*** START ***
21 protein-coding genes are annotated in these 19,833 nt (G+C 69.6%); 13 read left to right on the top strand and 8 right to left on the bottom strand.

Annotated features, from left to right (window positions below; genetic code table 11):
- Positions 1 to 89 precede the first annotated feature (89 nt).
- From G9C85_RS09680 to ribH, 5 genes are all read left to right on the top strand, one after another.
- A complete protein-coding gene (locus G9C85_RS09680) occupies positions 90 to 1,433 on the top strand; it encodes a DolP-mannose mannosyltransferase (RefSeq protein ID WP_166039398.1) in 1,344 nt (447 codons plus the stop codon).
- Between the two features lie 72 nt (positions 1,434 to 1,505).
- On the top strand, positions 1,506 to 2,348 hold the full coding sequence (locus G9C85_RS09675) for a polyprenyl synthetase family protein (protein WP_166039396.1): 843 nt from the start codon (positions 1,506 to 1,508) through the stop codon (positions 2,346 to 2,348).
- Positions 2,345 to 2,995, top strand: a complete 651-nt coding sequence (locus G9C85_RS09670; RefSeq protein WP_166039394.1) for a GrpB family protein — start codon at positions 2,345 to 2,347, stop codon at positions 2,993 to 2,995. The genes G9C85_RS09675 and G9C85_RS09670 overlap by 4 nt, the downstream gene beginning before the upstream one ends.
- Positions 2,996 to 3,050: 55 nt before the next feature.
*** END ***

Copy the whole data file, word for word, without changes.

21 protein-coding genes are annotated in these 19,833 nt (G+C 69.6%); 13 read left to right on the top strand and 8 right to left on the bottom strand.

Annotated features, from left to right (window positions below; genetic code table 11):
- Positions 1 to 89 precede the first annotated feature (89 nt).
- From G9C85_RS09680 to ribH, 5 genes are all read left to right on the top strand, one after another.
- A complete protein-coding gene (locus G9C85_RS09680) occupies positions 90 to 1,433 on the top strand; it encodes a DolP-mannose mannosyltransferase (RefSeq protein ID WP_166039398.1) in 1,344 nt (447 codons plus the stop codon).
- Between the two features lie 72 nt (positions 1,434 to 1,505).
- On the top strand, positions 1,506 to 2,348 hold the full coding sequence (locus G9C85_RS09675) for a polyprenyl synthetase family protein (protein WP_166039396.1): 843 nt from the start codon (positions 1,506 to 1,508) through the stop codon (positions 2,346 to 2,348).
- Positions 2,345 to 2,995, top strand: a complete 651-nt coding sequence (locus G9C85_RS09670; RefSeq protein WP_166039394.1) for a GrpB family protein — start codon at positions 2,345 to 2,347, stop codon at positions 2,993 to 2,995. The genes G9C85_RS09675 and G9C85_RS09670 overlap by 4 nt, the downstream gene beginning before the upstream one ends.
- Positions 2,996 to 3,050: 55 nt before the next feature.